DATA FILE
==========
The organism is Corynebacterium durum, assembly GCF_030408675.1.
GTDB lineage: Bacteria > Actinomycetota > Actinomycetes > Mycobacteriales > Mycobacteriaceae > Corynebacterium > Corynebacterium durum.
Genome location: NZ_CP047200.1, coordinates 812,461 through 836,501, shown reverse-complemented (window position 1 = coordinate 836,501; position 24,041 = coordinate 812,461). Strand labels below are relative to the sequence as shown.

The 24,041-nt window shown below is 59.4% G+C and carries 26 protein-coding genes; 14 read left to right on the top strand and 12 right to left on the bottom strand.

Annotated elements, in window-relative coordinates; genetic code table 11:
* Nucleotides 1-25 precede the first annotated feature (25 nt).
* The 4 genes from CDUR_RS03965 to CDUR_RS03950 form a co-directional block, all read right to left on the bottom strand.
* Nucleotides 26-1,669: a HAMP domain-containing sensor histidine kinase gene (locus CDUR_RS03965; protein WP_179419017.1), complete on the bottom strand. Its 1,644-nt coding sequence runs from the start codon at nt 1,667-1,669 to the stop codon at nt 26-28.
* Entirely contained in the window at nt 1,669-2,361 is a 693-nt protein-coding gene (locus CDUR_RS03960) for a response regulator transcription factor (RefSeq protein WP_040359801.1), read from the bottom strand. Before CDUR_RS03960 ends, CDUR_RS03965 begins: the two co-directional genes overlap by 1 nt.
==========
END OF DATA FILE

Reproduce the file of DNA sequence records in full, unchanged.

The organism is Corynebacterium durum, assembly GCF_030408675.1.
GTDB lineage: Bacteria > Actinomycetota > Actinomycetes > Mycobacteriales > Mycobacteriaceae > Corynebacterium > Corynebacterium durum.
Genome location: NZ_CP047200.1, coordinates 812,461 through 836,501, shown reverse-complemented (window position 1 = coordinate 836,501; position 24,041 = coordinate 812,461). Strand labels below are relative to the sequence as shown.

The 24,041-nt window shown below is 59.4% G+C and carries 26 protein-coding genes; 14 read left to right on the top strand and 12 right to left on the bottom strand.

Annotated elements, in window-relative coordinates; genetic code table 11:
* Nucleotides 1-25 precede the first annotated feature (25 nt).
* The 4 genes from CDUR_RS03965 to CDUR_RS03950 form a co-directional block, all read right to left on the bottom strand.
* Nucleotides 26-1,669: a HAMP domain-containing sensor histidine kinase gene (locus CDUR_RS03965; protein WP_179419017.1), complete on the bottom strand. Its 1,644-nt coding sequence runs from the start codon at nt 1,667-1,669 to the stop codon at nt 26-28.
* Entirely contained in the window at nt 1,669-2,361 is a 693-nt protein-coding gene (locus CDUR_RS03960) for a response regulator transcription factor (RefSeq protein WP_040359801.1), read from the bottom strand. Before CDUR_RS03960 ends, CDUR_RS03965 begins: the two co-directional genes overlap by 1 nt.